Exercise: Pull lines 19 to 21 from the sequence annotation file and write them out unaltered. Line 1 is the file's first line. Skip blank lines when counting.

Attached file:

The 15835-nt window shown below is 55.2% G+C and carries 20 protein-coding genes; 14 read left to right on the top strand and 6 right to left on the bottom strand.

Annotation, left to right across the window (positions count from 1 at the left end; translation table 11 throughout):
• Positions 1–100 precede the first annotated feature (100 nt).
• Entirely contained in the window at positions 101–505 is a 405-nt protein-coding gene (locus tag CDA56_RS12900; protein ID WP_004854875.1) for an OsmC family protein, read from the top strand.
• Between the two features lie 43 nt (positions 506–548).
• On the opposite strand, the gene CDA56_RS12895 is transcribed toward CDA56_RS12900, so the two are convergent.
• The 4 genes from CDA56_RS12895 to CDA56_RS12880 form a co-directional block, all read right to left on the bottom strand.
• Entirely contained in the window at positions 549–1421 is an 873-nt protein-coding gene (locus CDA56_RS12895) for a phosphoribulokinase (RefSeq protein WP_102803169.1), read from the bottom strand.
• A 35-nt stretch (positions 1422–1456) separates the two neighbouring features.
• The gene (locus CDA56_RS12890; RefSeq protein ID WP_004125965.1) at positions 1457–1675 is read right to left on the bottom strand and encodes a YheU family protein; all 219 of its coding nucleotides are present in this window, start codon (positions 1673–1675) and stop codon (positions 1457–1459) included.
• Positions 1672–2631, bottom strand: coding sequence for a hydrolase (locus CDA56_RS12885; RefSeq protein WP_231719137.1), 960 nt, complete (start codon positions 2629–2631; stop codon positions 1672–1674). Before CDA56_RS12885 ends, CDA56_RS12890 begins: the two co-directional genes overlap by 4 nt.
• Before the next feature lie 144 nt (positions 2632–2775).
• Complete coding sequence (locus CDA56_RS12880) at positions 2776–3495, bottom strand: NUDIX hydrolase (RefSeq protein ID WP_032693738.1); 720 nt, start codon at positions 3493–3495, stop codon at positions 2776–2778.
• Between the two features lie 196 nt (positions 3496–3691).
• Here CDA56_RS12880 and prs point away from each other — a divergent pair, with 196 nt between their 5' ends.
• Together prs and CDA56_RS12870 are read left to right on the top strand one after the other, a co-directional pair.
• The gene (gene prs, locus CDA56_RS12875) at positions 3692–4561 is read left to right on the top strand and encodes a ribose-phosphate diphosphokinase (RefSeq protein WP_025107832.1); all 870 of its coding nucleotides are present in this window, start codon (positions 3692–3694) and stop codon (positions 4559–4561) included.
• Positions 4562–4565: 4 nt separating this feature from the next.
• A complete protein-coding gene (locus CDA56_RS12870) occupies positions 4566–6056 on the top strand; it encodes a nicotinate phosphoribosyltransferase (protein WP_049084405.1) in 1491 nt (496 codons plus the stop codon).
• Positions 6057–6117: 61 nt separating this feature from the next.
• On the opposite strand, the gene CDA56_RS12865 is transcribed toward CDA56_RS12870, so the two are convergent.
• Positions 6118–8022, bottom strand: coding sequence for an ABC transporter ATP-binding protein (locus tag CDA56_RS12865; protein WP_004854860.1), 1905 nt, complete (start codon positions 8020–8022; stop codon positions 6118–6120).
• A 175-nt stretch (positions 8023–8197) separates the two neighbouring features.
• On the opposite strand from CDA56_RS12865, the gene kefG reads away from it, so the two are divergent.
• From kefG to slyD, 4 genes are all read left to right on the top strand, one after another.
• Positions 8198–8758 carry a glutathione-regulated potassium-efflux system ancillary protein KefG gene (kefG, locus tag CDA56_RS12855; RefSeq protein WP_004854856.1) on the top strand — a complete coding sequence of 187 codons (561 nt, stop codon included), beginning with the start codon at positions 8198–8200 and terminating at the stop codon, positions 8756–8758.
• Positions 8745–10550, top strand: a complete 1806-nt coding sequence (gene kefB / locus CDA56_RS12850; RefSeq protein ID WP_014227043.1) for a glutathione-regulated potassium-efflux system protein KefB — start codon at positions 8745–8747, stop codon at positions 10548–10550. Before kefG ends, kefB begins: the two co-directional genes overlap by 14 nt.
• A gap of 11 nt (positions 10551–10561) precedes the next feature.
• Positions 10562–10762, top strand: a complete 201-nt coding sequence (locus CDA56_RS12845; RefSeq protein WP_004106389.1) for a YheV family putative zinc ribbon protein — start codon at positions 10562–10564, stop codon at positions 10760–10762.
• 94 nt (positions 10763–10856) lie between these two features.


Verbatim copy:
• A complete protein-coding gene (locus CDA56_RS12870) occupies positions 4566–6056 on the top strand; it encodes a nicotinate phosphoribosyltransferase (protein WP_049084405.1) in 1491 nt (496 codons plus the stop codon).
• Positions 6057–6117: 61 nt separating this feature from the next.
• On the opposite strand, the gene CDA56_RS12865 is transcribed toward CDA56_RS12870, so the two are convergent.